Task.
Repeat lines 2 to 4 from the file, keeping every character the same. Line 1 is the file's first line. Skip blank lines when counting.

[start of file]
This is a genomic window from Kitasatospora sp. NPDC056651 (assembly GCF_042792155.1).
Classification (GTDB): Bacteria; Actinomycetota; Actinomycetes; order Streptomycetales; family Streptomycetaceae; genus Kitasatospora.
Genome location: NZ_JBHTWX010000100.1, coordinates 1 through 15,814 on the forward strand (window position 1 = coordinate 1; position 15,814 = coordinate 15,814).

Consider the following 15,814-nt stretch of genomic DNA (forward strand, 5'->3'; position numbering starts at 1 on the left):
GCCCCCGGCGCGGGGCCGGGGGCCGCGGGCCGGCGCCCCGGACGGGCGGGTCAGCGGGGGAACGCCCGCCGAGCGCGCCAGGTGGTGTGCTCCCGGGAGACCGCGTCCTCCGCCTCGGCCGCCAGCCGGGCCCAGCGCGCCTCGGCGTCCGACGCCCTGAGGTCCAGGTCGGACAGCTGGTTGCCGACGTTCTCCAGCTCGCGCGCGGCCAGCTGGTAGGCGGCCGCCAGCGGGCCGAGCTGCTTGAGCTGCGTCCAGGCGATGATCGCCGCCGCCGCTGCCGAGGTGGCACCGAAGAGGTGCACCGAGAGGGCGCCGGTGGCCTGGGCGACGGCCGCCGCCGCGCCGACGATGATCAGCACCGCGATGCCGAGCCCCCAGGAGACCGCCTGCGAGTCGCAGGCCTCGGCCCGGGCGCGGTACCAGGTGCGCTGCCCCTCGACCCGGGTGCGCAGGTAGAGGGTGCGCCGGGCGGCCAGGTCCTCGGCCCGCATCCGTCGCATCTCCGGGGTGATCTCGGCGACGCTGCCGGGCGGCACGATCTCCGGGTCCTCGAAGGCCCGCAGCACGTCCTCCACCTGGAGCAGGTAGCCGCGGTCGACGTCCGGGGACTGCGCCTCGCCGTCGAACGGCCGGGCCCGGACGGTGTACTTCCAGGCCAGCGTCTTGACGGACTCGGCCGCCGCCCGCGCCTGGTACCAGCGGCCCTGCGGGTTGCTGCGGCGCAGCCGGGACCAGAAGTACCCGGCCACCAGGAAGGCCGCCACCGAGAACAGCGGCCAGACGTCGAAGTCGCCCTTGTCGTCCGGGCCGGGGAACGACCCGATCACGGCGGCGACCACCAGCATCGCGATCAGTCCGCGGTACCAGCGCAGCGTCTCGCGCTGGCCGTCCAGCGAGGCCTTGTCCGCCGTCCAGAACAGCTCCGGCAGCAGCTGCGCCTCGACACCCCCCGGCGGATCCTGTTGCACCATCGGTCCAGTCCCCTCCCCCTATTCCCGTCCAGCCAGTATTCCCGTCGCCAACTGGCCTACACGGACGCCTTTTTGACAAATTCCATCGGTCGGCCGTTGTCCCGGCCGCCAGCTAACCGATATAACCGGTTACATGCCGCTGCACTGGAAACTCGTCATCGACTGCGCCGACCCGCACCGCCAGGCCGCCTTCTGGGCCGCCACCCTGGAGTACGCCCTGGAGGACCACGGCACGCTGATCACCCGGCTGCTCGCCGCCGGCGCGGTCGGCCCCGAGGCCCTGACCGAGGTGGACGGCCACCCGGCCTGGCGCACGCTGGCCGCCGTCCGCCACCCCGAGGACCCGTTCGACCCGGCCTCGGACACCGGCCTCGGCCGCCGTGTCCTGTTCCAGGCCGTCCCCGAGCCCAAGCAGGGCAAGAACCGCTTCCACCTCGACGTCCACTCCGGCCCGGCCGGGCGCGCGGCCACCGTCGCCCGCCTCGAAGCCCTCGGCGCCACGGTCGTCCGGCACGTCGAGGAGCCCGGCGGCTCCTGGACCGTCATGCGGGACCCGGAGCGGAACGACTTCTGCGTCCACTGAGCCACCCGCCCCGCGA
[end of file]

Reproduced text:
Classification (GTDB): Bacteria; Actinomycetota; Actinomycetes; order Streptomycetales; family Streptomycetaceae; genus Kitasatospora.
Genome location: NZ_JBHTWX010000100.1, coordinates 1 through 15,814 on the forward strand (window position 1 = coordinate 1; position 15,814 = coordinate 15,814).

Consider the following 15,814-nt stretch of genomic DNA (forward strand, 5'->3'; position numbering starts at 1 on the left):